By the way, one of the things that we have tried to do together, and this has been extending in more recent years, is dealing with problems in the Korean Peninsula. North and South Korea and denuclearization, and this is of mutual interest to the Chinese and Americans, and we know China and North Korea have had a good relationship for many years and the United States has never had an ambassador there.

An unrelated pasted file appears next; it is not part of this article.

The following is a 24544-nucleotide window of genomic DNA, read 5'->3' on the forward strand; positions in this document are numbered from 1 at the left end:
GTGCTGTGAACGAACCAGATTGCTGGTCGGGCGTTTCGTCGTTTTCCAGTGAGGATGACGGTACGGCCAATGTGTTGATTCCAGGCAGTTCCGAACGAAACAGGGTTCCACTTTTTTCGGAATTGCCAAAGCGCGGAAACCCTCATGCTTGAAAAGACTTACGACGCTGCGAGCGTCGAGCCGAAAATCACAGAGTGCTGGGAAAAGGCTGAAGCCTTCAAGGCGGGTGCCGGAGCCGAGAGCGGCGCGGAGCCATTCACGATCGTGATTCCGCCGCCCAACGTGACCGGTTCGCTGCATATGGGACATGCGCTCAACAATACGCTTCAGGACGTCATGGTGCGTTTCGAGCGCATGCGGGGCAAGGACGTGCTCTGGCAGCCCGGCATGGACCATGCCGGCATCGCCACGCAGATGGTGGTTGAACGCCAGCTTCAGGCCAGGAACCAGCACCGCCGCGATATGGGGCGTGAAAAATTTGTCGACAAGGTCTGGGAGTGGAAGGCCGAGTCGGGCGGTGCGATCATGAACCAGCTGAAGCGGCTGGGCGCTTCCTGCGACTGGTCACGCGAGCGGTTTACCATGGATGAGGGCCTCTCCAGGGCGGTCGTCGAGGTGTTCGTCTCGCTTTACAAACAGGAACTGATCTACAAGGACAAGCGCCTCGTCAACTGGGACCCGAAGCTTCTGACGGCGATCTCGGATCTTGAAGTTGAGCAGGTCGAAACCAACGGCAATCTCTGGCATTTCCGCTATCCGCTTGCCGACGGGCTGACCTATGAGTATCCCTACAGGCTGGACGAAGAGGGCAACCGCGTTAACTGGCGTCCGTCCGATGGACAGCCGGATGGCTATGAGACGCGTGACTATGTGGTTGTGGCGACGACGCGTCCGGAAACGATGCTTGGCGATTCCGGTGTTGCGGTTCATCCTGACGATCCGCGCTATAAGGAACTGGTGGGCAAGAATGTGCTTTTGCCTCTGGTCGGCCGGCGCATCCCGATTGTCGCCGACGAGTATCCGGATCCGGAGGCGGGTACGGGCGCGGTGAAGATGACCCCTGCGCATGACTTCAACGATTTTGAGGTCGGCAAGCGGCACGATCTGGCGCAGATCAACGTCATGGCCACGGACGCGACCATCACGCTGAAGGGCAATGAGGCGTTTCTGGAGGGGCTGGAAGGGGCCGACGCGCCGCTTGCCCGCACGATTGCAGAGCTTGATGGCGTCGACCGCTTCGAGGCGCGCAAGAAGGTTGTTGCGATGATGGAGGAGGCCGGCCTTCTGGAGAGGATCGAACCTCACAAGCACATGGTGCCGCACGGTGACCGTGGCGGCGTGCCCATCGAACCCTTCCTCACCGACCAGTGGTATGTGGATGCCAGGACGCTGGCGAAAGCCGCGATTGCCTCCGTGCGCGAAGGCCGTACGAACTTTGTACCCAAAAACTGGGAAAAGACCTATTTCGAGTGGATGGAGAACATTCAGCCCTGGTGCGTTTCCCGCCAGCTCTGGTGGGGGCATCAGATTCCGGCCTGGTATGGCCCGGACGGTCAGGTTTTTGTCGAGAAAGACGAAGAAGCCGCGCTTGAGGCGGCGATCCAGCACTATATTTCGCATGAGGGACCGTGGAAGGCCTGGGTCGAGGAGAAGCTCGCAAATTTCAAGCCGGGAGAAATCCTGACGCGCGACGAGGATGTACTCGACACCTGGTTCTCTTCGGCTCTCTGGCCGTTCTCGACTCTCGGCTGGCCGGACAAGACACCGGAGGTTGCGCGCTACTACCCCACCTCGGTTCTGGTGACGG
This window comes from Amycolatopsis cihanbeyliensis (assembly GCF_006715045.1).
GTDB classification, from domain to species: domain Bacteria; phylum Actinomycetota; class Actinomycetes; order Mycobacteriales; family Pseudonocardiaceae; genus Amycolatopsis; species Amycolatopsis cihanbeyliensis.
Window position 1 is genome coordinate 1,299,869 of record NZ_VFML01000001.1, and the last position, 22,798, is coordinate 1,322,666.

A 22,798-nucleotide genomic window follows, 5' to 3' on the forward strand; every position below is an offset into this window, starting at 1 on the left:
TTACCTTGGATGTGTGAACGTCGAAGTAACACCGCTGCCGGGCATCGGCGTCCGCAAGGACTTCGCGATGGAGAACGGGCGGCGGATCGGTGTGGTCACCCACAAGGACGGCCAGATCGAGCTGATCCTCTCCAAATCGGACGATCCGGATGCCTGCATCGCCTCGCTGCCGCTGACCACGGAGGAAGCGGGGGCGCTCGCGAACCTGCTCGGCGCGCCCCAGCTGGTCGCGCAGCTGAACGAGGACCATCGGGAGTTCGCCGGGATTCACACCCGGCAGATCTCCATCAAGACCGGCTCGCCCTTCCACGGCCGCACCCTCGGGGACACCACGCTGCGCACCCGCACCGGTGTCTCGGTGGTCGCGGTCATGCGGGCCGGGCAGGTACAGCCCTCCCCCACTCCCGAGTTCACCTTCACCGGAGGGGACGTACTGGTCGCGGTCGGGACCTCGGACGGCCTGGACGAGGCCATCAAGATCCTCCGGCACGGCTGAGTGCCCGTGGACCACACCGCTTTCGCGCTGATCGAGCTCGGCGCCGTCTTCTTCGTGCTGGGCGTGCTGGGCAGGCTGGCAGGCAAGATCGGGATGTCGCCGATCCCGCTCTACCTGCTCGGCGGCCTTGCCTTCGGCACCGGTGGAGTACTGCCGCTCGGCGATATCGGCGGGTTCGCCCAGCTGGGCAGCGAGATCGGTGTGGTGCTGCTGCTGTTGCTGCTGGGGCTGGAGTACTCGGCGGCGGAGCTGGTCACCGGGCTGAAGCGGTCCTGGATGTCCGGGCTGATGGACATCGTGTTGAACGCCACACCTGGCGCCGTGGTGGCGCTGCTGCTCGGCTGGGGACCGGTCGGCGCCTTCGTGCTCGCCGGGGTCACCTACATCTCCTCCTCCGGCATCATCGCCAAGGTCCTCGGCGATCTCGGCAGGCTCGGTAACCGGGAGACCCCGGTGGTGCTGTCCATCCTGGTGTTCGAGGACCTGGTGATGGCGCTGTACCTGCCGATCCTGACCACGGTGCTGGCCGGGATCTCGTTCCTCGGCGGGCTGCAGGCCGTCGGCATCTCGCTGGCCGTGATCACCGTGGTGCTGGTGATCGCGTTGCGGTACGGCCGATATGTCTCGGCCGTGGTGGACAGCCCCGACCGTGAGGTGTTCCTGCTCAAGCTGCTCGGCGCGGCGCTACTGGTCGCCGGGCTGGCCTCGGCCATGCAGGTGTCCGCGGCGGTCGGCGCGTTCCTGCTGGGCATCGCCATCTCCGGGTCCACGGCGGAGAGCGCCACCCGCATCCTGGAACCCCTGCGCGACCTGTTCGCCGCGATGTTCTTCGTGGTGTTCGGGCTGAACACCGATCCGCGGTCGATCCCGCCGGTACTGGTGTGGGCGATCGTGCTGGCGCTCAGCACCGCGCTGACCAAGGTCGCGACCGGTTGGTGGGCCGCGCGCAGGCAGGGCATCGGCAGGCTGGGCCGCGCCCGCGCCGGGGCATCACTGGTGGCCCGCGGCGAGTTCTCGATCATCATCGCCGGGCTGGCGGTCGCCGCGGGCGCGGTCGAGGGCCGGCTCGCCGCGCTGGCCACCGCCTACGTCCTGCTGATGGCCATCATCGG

I’ve been to North Korea several times. First of all, in 1994 to deal directly with Kim Il Sung shortly before his death. He was the grandfather of Kim Jong Un and the father of Kim Jong Il. And we have 12 different problems that United State had with North Korea, and we were on the verge of having a war, because, under pressure of President Clinton, we were condemning the government of North Korea officially in the United Nations, and the fact claiming that Kim Il Sung was an outlaw. And some of my Chinese friends, perhaps some of you here, came to see me in my hometown Plains, Georgia, and said, if that resolution goes through, North Korea will have no alternative in order to save face than to attack Seoul. And they estimated over a million of people would die in the first 24 hours of that kind of war, because almost all the artillery along the demilitarized zone can reach Seoul and they could have bombarded with tens of thousands of weapons into that highly populated area.